[Venezuelan President Nicolás Maduro] possesses, however, few of his predecessor’s resources, lacking not just oil revenue but Chávez’s surplus of charisma, humour and political skill. Maduro, unable to end the crisis, has increasingly sided with the privileged classes against the masses; his security forces are regularly dispatched into barrios to repress militants under the guise of fighting crime. Having lost its majority in Congress, the government, fearing it can’t win at the polls the way Chávez did, cancelled gubernatorial elections that had been set for December last year (though they now appear to be on again). Maduro has convened an assembly to write a new constitution, supposedly with the objective of institutionalising the power of social movements, though it is unlikely to lessen the country’s polarisation.
Newspaper reports suggest that neither the Chief Justice, nor Judge President John Hlophe, has decided yet whether they would support a decision by the Judicial Services Commission (JSC) for the hearings on the complaints by the Constitutional Court and Cape Judge President to be held in public. I can very much understand why both parties might find it difficult to decide what would be best.
For the Constitutional Court – and for Justice Nkabinde and Jafta in particular – there are serious risks in a public hearing. The two judges – who were allegedly improperly approached by Hlophe – first declined to lodge individual complaints with the JSC, but then signed on to the Constitutional Court complaint against Hlophe. They will have to give evidence before the JSC and would also be subjected to cross examination from Hlophe’s counsel. (Incidentally, I see Hlophe has retained the same counsel that is representing Minister Stofile and three other politicians fingered in a corruption report by Judge Ronnie Pillay in the Eastern Cape.)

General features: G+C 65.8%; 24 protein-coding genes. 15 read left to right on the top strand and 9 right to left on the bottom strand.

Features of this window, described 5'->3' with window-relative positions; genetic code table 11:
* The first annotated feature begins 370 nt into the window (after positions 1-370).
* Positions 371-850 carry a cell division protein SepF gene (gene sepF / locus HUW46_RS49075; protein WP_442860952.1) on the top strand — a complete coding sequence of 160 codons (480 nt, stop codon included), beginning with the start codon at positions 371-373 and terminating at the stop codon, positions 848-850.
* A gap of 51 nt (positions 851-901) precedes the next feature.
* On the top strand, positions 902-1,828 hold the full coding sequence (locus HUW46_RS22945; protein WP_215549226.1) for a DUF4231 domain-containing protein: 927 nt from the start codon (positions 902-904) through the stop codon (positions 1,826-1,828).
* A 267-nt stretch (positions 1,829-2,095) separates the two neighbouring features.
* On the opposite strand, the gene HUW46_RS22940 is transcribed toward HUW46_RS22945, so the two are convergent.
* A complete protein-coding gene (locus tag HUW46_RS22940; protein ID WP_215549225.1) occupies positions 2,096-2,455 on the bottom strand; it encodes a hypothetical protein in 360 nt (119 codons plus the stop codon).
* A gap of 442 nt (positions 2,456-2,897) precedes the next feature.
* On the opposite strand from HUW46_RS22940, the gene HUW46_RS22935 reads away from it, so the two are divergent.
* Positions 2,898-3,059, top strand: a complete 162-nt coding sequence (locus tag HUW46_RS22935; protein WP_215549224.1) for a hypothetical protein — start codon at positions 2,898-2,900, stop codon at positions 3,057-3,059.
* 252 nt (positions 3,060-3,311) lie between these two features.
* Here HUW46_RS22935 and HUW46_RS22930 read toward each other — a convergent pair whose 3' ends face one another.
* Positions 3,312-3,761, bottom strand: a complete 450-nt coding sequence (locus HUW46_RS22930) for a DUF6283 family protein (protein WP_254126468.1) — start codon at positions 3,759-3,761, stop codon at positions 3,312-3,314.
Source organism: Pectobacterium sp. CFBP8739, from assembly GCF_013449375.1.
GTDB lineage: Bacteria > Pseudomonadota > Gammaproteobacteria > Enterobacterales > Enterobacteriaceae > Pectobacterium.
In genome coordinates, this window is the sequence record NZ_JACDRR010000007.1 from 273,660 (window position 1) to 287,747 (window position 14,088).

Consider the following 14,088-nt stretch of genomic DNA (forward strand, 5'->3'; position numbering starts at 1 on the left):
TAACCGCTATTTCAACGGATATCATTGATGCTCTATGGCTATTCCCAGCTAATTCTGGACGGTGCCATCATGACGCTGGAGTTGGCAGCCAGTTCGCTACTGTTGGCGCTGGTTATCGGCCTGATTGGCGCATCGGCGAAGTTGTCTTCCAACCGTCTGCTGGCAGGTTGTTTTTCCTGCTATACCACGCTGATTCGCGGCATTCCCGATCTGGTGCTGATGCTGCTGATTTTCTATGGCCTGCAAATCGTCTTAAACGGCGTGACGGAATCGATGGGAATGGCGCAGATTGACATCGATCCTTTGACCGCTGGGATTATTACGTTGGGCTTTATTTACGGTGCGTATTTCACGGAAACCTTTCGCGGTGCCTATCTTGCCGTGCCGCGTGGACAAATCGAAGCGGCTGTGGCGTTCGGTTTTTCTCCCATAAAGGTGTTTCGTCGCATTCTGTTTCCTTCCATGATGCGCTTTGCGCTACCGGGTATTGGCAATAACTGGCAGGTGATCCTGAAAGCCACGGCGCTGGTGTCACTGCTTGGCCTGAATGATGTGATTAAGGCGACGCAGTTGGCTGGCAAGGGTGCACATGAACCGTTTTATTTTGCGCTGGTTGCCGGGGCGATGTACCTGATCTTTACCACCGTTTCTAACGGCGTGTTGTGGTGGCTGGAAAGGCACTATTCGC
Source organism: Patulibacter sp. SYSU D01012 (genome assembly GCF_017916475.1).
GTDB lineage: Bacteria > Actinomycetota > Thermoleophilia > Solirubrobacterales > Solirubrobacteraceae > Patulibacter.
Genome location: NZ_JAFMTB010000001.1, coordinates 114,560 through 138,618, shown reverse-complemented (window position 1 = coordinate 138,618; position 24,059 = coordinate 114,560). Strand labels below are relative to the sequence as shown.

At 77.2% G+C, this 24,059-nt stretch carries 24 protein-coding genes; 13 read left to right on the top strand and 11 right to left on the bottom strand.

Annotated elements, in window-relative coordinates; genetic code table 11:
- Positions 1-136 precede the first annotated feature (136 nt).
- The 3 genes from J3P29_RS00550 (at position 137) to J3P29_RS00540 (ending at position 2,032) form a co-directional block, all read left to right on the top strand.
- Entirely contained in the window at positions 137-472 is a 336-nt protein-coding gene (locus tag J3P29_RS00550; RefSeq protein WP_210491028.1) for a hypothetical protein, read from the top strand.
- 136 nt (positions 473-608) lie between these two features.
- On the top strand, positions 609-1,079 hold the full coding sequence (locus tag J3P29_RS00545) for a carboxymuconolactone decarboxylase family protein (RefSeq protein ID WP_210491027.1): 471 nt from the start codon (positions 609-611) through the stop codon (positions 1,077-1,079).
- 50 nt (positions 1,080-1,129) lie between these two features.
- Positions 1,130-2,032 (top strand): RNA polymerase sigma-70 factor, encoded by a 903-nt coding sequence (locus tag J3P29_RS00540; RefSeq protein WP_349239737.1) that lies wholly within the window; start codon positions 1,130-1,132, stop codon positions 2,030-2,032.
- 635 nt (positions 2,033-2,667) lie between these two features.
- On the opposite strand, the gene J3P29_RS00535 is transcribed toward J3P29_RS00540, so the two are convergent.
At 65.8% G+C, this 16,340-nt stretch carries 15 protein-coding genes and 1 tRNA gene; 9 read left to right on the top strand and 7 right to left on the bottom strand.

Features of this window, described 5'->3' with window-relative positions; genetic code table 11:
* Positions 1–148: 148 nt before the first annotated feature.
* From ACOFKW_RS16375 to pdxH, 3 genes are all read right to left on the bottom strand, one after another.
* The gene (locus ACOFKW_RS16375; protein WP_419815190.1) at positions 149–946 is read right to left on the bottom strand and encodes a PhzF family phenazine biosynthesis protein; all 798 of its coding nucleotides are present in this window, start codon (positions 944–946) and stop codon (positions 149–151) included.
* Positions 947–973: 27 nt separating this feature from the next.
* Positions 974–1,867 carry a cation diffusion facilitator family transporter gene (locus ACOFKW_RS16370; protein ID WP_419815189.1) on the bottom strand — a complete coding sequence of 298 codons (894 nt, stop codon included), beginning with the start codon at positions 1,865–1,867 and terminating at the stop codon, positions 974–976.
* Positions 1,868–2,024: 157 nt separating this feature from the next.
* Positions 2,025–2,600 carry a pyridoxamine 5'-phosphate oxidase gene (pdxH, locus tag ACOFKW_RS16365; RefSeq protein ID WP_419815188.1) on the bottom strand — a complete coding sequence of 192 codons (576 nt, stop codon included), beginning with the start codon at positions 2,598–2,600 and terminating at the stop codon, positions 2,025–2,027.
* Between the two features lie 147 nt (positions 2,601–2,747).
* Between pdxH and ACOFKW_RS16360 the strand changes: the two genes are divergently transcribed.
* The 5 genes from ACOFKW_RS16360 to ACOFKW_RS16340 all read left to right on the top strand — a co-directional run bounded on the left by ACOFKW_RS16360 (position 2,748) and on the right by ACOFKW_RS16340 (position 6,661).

Judge Nkabinde and Jafta will have to explain why they were not prepared to lodge a complaint against Hlophe but were prepared to sign on to the Constitutional Court complaint. Why did they suddenly have this change of heart? Why did they not see that the improper approach by Hlophe was a matter of grave concern? Their judicial ethics will come under scrutiny and they will also be asked if their colleagues had leaned on them to “do the right thing”. This will potentially embarrass them and will also provide ammunition for Hlophe’s defenders who will do everything to detract attention from the substance of the complaint and focus attention on these side issues.
For Hlophe the stakes seem to be even higher. He will be subjected to cross examination and will have to justify all the broadsides he made in his 71 page submission to the JSC. If there is anything in the submission that is not true, he runs the risk of being publicly exposed as a liar and thus of being even further humiliated. He might be grilled on some of his less plausible explanations in his submission – including his claim that when he said he had a mandate he was referring to the fact that the Chief Justice had asked him to chair a meeting.